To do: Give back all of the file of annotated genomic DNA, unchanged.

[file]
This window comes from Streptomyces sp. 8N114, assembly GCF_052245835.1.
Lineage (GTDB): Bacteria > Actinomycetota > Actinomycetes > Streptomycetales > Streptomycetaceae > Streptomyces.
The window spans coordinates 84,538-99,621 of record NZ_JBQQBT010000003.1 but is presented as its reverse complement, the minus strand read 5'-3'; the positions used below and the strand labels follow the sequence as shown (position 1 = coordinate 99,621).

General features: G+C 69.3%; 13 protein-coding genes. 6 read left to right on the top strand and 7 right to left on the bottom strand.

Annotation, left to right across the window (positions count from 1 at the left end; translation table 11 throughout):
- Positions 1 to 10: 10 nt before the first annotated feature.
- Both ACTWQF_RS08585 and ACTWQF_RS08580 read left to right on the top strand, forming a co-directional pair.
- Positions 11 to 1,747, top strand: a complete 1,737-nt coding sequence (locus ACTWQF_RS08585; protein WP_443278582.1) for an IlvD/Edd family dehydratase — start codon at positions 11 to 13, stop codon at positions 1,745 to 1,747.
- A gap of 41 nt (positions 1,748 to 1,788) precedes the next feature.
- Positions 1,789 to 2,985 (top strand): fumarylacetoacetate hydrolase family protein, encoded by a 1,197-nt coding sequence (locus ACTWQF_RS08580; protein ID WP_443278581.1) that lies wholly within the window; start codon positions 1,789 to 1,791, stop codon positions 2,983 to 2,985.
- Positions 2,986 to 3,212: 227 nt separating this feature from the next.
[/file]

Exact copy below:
This window comes from Streptomyces sp. 8N114, assembly GCF_052245835.1.
Lineage (GTDB): Bacteria > Actinomycetota > Actinomycetes > Streptomycetales > Streptomycetaceae > Streptomyces.
The window spans coordinates 84,538-99,621 of record NZ_JBQQBT010000003.1 but is presented as its reverse complement, the minus strand read 5'-3'; the positions used below and the strand labels follow the sequence as shown (position 1 = coordinate 99,621).

General features: G+C 69.3%; 13 protein-coding genes. 6 read left to right on the top strand and 7 right to left on the bottom strand.

Annotation, left to right across the window (positions count from 1 at the left end; translation table 11 throughout):
- Positions 1 to 10: 10 nt before the first annotated feature.
- Both ACTWQF_RS08585 and ACTWQF_RS08580 read left to right on the top strand, forming a co-directional pair.
- Positions 11 to 1,747, top strand: a complete 1,737-nt coding sequence (locus ACTWQF_RS08585; protein WP_443278582.1) for an IlvD/Edd family dehydratase — start codon at positions 11 to 13, stop codon at positions 1,745 to 1,747.
- A gap of 41 nt (positions 1,748 to 1,788) precedes the next feature.
- Positions 1,789 to 2,985 (top strand): fumarylacetoacetate hydrolase family protein, encoded by a 1,197-nt coding sequence (locus ACTWQF_RS08580; protein ID WP_443278581.1) that lies wholly within the window; start codon positions 1,789 to 1,791, stop codon positions 2,983 to 2,985.
- Positions 2,986 to 3,212: 227 nt separating this feature from the next.